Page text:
Fewer people — mostly Jesuits and devotees of St. Ignatius of Loyola — know that the founder of the Society of Jesus, who was also on his way to Rome, had a vision on the Via Cassia in which he heard the words “Ego vobis Romae propitius ero” (more or less: “I will be propitious to you in Rome.”). Ignatius interepted the statement thus: “I do not know whether we shall be crucified in Rome, but Jesus will be propitious.” This occurred in the village of La Storta, which is only a little north of where Belloc saw Rome for the first time. A simple chapel now stands in La Storta to commemorate Ignatius’s vision. The vision  took place in 1537.

Probably only some grumpy old Aquinas scholars know that the Via Cassia also had an important place in the early life of St. Thomas. He had set out on foot with other Dominicans along the Via Cassia — traveling away from Rome — in 1244 just before Pentecost, heading for a general chapter in Bologna.

On hearing of this intended journey, Thomas’s mother, who, as is well known, did not want him to be a poor friar, sent his brother Rinaldo, who was camped nearby at Frederick II’s headquarters at Terni (a complex struggle was going on involving Frederick, Innocent IV, and Cardinal Ranieri), to intercept Thomas and bring him home to Roccasecca. This Rinaldo managed to do, meeting Thomas near Acquapendente (around 85 miles north of La Storta). Thus began the infamous episode of Aquinas’s “imprisonment” (probably too strong of a word) by his family, which ended in the Summer of 1245, when he was permitted to return to the Dominicans in Naples.

On your next trip to Italy you might consider a jaunt on the Via Cassia, Strada Regionale 2 (formerly Strada Statale 2). See the map above. The Cassia is the road marked “S2”. As far as I know, the route of the Cassia has changed very little since the eighth century, maybe a few deviations here and there. So, the stretch of it that you take may very well be the same stretch traveled by Aquinas, Ignatius, and Belloc.

Aquinas the Italian

French-speaking authors dominated the Thomism of the 20th century and, although they continue to be a major force in the first decade of the 21st century, other language and national groups are also emerging as important players.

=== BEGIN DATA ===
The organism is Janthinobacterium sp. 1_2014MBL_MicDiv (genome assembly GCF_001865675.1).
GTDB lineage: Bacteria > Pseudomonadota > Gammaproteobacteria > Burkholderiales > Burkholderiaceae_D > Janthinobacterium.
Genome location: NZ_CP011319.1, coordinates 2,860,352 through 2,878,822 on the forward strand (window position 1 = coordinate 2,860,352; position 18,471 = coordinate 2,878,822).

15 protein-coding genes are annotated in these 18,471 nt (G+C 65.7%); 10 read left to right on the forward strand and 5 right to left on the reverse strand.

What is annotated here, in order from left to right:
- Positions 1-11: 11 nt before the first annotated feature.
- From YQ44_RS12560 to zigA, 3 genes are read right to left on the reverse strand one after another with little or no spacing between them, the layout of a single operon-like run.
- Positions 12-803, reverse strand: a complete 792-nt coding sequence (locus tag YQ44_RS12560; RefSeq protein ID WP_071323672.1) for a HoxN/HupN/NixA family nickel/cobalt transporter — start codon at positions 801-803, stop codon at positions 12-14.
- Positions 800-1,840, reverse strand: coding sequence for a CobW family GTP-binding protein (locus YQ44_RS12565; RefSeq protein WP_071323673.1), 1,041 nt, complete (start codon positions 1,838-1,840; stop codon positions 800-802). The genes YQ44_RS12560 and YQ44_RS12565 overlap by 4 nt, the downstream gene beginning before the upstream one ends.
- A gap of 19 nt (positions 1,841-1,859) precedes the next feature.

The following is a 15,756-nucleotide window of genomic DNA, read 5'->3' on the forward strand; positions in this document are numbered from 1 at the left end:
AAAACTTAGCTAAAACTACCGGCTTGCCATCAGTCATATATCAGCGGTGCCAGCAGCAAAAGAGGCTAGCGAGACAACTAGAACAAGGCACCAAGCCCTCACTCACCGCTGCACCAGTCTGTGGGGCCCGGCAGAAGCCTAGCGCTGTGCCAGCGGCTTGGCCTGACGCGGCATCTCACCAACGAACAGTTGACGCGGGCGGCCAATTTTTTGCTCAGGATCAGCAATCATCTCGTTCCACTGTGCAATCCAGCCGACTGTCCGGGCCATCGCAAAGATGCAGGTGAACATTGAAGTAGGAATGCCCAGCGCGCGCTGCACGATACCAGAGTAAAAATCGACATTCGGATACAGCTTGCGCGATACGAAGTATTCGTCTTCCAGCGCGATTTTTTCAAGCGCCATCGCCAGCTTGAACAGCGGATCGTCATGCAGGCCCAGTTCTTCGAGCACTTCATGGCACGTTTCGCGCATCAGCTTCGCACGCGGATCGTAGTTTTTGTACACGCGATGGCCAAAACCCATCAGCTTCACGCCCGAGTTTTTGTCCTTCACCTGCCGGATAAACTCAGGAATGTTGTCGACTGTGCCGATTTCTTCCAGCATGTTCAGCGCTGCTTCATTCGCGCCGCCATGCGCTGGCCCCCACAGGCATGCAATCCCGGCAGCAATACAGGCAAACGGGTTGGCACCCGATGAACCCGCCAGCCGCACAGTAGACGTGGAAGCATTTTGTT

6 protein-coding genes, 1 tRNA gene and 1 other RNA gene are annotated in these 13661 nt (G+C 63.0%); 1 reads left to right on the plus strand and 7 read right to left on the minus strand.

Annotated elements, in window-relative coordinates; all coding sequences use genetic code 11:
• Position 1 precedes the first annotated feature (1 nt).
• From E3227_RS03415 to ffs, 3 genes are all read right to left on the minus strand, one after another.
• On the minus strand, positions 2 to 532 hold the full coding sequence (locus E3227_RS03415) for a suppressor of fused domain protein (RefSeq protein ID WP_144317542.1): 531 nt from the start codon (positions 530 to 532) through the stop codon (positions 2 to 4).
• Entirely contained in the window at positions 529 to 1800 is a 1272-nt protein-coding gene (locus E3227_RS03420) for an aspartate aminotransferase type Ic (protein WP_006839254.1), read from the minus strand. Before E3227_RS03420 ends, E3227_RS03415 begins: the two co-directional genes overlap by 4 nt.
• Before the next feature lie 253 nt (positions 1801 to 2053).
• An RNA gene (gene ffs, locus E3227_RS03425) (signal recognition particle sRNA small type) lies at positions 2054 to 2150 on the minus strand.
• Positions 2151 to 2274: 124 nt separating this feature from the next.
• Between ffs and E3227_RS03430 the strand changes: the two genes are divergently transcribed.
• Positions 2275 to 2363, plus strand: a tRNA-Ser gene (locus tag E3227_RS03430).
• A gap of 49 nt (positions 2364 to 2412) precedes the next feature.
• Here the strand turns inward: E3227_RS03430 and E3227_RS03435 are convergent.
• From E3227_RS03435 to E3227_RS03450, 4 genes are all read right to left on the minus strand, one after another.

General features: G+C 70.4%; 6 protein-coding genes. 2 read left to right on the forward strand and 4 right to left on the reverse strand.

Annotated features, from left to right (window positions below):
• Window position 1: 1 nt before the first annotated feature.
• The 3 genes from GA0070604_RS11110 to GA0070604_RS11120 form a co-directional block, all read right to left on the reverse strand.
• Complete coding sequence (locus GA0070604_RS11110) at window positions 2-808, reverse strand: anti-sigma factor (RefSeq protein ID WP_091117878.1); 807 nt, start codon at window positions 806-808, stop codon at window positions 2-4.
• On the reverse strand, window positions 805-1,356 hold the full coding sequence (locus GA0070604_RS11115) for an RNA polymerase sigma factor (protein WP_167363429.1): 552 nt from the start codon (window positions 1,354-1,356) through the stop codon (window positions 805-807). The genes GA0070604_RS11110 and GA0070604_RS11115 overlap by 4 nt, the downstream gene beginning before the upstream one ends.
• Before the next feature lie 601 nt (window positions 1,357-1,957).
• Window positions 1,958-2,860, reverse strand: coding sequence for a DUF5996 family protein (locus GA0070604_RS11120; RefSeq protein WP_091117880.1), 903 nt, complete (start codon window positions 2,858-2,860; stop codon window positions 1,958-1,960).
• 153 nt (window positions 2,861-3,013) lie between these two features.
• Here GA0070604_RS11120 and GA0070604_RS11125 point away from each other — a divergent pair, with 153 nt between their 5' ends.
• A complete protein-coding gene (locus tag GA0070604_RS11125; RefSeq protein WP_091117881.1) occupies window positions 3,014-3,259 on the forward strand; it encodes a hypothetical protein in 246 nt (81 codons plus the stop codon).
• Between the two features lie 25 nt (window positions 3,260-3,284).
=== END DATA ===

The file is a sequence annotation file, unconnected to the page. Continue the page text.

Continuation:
What of these other Thomists? What are their histories and prospects? With respect to these questions it would seem quite natural to ask first about the Thomism of Aquinas’s native land. Is Italian Thomism alive and well? What do we know of its history post-13th century?

Obviously I’m not going to try to answer these huge questions in a single post. But I think they would be good questions to delve into over a series of posts. In the present remarks we might begin a little closer to our own time.

Among 20th century Italian Thomists, the Stigmatine father Cornelio Fabro was undoubtedly the most prominent. He pioneered the study of participation in Aquinas, publishing La nozione metafisica di partecipazione secondo s. Tommaso d’Aquino in 1939.


But Fabro was not only an exegete of Aquinas. He also penned numerous articles on Kierkegaard along with articles on other major philosophical figures, mostly modern, such as Hegel, Marx, Sartre, and Heidegger.

Nor was Fabro a mere historian. He pursued speculative questions too, especially metaphysical ones, and dealt with contemporary issues like atheism — indeed, as far as I know (readers, please correct me if I’m wrong), his only book translated in English is God in Exile: Modern Atheism, brought out by the Newman Press in 1968.

The Institute of the Incarnate Word has undertaken the project of publishing critical editions of Fabro’s opera omnia and generally promoting his work. They have an excellent and extensive website dedicated to Fabro. Unfortunately for non-Italophones, the site is entirely in lingua italiana.

One of the resources on the site is a collection of Fabro’s aphorisms compiled by his secretary Sr. Rosa Goglia. The first one is a gem (as I suspect are many of the others):

In fondo all’uomo c’è sempre l’Ulisse eterno che cerca nuovi approdi.

Roughly translated: “In man’s depths there is always the eternal Ulysses who seeks new shores.”